When Wes Anderson released his 1998 sophomore feature “Rushmore” to almost universal acclaim, it was clear that the seeds of his now-trademark style had not yet fully blossomed. Yet they had certainly been planted: the perfectly symmetrical frames, meticulous color schemes and abundant doses of melancholia and deadpan humor all began to take root in Anderson’s quietly mesmerizing film, a funny and evocative look at young manhood and the perils of idealism. This was a decided point of contrast from his more naturalistic debut film “Bottle Rocket,” a picture every bit the equal of “Rushmore” in its own humble way. Anderson’s particular style of filmmaking would extend to polarizing extremes in his next few features, most notably his “The Life Aquatic with Steve Zissou,” which has grown in stature and emotional resonance since its 2004 release to become perhaps the director’s most overlooked film.
But one could argue “Rushmore” is really where it all began. It is impossible to understate the impact that Anderson’s serious human comedy had on a certain contingent of indie culture-inclined youths upon its initial release. It’s also tough to deny that this is one of the Texas auteur’s most enduring and emotionally affecting pictures: there are scenes we remember for their droll, loopy comic rhythms, as well as isolated moments that are stunning in their blunt cruelty. Max Fischer, the film’s restless protagonist, was lovable because he dabbled in every possible extracurricular activity (even beekeeping!) while still failing hopelessly in his academic pursuits. One of Max’s most revealing traits was his propensity for writing and producing stage plays (Anderson reportedly performed a great many small-stage productions himself at St. John’s, the prep school that served as the real-life inspiration for Rushmore Academy). Max’s adaptation of “Serpico” is something to behold, and his wild variation of the “Apocalypse Now/Platoon” war story helps to bring the story’s many moving pieces together in glorious harmony towards the film’s climax.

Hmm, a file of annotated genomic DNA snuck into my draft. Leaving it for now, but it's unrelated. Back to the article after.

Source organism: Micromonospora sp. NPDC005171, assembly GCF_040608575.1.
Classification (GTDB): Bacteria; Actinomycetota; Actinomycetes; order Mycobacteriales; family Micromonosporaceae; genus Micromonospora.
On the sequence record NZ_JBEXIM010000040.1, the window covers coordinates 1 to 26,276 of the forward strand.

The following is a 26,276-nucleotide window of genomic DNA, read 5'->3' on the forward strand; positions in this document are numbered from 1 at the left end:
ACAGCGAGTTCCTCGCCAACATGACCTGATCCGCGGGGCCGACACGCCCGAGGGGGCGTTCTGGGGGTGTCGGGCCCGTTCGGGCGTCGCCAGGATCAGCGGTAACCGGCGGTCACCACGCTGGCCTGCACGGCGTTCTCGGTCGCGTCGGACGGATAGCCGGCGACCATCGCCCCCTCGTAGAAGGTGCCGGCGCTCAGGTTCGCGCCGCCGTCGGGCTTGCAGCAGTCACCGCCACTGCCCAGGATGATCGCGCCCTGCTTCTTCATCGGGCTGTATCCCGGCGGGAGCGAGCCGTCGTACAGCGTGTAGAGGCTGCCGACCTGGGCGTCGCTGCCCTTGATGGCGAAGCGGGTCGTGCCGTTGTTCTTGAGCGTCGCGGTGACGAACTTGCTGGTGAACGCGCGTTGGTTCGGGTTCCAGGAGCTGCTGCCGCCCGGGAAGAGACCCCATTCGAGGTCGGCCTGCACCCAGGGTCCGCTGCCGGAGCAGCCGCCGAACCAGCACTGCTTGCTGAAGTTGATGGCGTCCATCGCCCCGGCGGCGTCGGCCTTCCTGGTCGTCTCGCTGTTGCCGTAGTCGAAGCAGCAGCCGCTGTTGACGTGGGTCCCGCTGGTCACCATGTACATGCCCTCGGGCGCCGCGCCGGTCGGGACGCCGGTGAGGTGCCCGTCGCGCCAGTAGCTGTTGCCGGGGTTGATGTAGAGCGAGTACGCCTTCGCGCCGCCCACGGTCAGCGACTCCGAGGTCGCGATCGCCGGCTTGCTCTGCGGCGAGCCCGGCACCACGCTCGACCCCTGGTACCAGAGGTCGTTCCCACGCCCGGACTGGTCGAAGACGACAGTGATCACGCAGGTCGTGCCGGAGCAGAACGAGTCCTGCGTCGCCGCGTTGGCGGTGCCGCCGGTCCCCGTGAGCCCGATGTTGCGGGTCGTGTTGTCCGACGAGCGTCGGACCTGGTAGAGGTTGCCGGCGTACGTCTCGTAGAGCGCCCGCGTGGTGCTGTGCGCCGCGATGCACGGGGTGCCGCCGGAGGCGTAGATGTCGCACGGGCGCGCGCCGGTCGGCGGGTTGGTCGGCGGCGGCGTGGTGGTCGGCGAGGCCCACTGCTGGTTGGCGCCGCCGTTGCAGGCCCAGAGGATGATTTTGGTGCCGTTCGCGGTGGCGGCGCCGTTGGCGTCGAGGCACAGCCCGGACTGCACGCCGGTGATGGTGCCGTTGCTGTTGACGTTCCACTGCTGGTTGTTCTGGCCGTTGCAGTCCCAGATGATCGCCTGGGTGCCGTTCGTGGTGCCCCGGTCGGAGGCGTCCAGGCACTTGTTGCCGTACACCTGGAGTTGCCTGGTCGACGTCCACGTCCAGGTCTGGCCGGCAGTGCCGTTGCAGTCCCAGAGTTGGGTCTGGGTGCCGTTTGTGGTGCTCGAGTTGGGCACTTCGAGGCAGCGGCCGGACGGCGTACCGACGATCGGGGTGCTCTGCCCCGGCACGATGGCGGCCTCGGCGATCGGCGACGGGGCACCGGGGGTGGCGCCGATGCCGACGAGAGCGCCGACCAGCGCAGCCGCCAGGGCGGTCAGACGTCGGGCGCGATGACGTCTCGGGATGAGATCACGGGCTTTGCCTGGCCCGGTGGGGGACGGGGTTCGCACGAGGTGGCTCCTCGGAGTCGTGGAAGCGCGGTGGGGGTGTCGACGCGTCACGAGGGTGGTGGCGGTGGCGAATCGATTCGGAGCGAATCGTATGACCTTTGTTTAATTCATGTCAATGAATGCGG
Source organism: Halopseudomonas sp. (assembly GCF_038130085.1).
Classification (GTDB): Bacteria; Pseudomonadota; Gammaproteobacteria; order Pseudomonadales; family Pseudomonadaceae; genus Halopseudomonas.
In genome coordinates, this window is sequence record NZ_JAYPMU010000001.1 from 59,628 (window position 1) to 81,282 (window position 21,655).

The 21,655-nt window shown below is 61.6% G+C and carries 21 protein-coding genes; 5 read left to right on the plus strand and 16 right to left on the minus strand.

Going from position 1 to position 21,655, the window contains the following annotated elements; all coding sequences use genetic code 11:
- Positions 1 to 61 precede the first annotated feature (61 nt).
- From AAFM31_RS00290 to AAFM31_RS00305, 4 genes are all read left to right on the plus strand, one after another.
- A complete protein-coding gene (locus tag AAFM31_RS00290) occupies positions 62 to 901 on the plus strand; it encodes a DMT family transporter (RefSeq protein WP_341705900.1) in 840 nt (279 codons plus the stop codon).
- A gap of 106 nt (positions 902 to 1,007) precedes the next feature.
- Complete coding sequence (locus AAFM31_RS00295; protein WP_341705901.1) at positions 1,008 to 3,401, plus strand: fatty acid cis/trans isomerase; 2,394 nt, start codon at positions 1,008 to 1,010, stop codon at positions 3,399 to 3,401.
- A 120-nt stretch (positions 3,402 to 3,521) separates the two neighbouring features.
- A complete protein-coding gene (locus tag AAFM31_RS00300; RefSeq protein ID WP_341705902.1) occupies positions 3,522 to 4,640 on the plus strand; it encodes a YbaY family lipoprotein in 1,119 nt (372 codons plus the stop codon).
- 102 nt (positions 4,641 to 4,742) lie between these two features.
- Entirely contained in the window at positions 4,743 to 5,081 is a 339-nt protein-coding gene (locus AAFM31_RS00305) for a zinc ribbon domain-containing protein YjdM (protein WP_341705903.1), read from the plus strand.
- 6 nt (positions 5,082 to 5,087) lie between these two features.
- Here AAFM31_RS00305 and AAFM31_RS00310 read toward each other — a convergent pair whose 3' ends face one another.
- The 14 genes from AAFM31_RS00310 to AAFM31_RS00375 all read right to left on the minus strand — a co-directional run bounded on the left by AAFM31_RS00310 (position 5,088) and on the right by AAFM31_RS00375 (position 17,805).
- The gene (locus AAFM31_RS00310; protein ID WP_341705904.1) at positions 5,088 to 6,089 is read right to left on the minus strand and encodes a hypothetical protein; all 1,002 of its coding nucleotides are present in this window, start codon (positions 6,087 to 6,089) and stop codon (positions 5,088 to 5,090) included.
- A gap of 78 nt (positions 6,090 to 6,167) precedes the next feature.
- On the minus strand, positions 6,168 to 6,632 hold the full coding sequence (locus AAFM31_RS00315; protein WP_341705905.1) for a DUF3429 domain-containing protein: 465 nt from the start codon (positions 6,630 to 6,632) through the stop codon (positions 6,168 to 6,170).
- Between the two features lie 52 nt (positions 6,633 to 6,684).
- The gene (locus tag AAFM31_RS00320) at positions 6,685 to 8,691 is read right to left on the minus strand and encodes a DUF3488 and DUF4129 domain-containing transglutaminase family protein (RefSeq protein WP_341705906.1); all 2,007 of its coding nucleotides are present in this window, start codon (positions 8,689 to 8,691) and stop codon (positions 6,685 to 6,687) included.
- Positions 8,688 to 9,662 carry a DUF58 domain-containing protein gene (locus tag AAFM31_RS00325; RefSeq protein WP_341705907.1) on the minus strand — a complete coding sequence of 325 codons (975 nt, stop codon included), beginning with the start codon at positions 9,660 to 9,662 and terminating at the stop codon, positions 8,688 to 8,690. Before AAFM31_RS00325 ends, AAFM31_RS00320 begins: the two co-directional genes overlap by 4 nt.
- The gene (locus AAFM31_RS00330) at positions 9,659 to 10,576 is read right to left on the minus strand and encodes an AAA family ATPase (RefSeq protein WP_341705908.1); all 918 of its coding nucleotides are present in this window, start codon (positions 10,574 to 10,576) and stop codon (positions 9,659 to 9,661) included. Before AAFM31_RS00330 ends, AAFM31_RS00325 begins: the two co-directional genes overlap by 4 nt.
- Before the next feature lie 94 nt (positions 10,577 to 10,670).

And now, unearthed from the treasure trove of pop culture that was MTV in the late 90’s, comes an MTV spot directed by Anderson, where he and his co-conspirator Jason Schwartzman lovingly lampoon other big flicks from that year.
The four-minute clip was created for that year’s MTV Movie Awards and features a lot of the old “Rushmore” gang. This includes Max’s young gofer Dirk Calloway, his sort-of love interest Margaret Yang and that knife-happy Scottish brute Magnus (sadly, Brian Cox’s Dr. Guggenheim is not featured). Anderson devotees will delightedly note that their hero’s signature mise-en-scene was more or less fully developed by this time. Still, it’s always interesting to see Anderson’s impossible-to-imitate method applied to different genres. We particularly dig Anderson’s nifty and characteristically cute take on that year’s noisiest, most explosion-heavy flick, Michael Bay’s “Armageddon” —especially considering the “The Grand Budapest Hotel” director has gone on record saying he admires Bay’s gift for directing action. Makes you wonder what his take on “Bad Boys II” would look like.
Check out the whole four-minute cut below. [via The Directors Series]